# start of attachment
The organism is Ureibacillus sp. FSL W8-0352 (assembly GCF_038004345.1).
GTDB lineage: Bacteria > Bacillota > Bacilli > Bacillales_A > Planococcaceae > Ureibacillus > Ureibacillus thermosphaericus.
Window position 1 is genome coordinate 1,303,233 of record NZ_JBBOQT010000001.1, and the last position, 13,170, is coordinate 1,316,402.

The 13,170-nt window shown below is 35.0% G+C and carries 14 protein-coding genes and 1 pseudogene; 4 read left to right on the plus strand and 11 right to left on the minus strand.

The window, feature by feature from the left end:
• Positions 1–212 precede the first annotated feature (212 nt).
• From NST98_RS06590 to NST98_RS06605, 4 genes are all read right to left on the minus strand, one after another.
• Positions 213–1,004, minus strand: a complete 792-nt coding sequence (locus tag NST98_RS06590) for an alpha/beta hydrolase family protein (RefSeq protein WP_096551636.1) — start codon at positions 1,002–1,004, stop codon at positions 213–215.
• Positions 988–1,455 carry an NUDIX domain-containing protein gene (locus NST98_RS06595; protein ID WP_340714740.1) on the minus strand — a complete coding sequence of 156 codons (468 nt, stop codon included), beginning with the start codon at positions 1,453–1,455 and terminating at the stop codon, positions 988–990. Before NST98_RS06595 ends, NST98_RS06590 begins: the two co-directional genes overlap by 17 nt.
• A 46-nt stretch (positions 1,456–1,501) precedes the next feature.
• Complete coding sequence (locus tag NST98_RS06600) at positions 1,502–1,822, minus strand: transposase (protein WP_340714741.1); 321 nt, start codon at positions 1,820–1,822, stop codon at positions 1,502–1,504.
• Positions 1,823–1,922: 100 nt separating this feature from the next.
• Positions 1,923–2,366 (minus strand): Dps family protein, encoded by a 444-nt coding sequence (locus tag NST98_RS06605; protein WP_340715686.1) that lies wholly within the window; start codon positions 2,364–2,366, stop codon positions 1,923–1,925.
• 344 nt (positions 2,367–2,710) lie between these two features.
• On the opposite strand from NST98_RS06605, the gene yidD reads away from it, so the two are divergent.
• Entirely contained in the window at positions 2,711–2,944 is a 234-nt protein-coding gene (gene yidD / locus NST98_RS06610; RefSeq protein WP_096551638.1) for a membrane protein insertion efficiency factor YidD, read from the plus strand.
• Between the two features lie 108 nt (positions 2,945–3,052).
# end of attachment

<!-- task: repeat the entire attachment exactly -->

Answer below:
The organism is Ureibacillus sp. FSL W8-0352 (assembly GCF_038004345.1).
GTDB lineage: Bacteria > Bacillota > Bacilli > Bacillales_A > Planococcaceae > Ureibacillus > Ureibacillus thermosphaericus.
Window position 1 is genome coordinate 1,303,233 of record NZ_JBBOQT010000001.1, and the last position, 13,170, is coordinate 1,316,402.

The 13,170-nt window shown below is 35.0% G+C and carries 14 protein-coding genes and 1 pseudogene; 4 read left to right on the plus strand and 11 right to left on the minus strand.

The window, feature by feature from the left end:
• Positions 1–212 precede the first annotated feature (212 nt).
• From NST98_RS06590 to NST98_RS06605, 4 genes are all read right to left on the minus strand, one after another.
• Positions 213–1,004, minus strand: a complete 792-nt coding sequence (locus tag NST98_RS06590) for an alpha/beta hydrolase family protein (RefSeq protein WP_096551636.1) — start codon at positions 1,002–1,004, stop codon at positions 213–215.
• Positions 988–1,455 carry an NUDIX domain-containing protein gene (locus NST98_RS06595; protein ID WP_340714740.1) on the minus strand — a complete coding sequence of 156 codons (468 nt, stop codon included), beginning with the start codon at positions 1,453–1,455 and terminating at the stop codon, positions 988–990. Before NST98_RS06595 ends, NST98_RS06590 begins: the two co-directional genes overlap by 17 nt.
• A 46-nt stretch (positions 1,456–1,501) precedes the next feature.
• Complete coding sequence (locus tag NST98_RS06600) at positions 1,502–1,822, minus strand: transposase (protein WP_340714741.1); 321 nt, start codon at positions 1,820–1,822, stop codon at positions 1,502–1,504.
• Positions 1,823–1,922: 100 nt separating this feature from the next.
• Positions 1,923–2,366 (minus strand): Dps family protein, encoded by a 444-nt coding sequence (locus tag NST98_RS06605; protein WP_340715686.1) that lies wholly within the window; start codon positions 2,364–2,366, stop codon positions 1,923–1,925.
• 344 nt (positions 2,367–2,710) lie between these two features.
• On the opposite strand from NST98_RS06605, the gene yidD reads away from it, so the two are divergent.
• Entirely contained in the window at positions 2,711–2,944 is a 234-nt protein-coding gene (gene yidD / locus NST98_RS06610; RefSeq protein WP_096551638.1) for a membrane protein insertion efficiency factor YidD, read from the plus strand.
• Between the two features lie 108 nt (positions 2,945–3,052).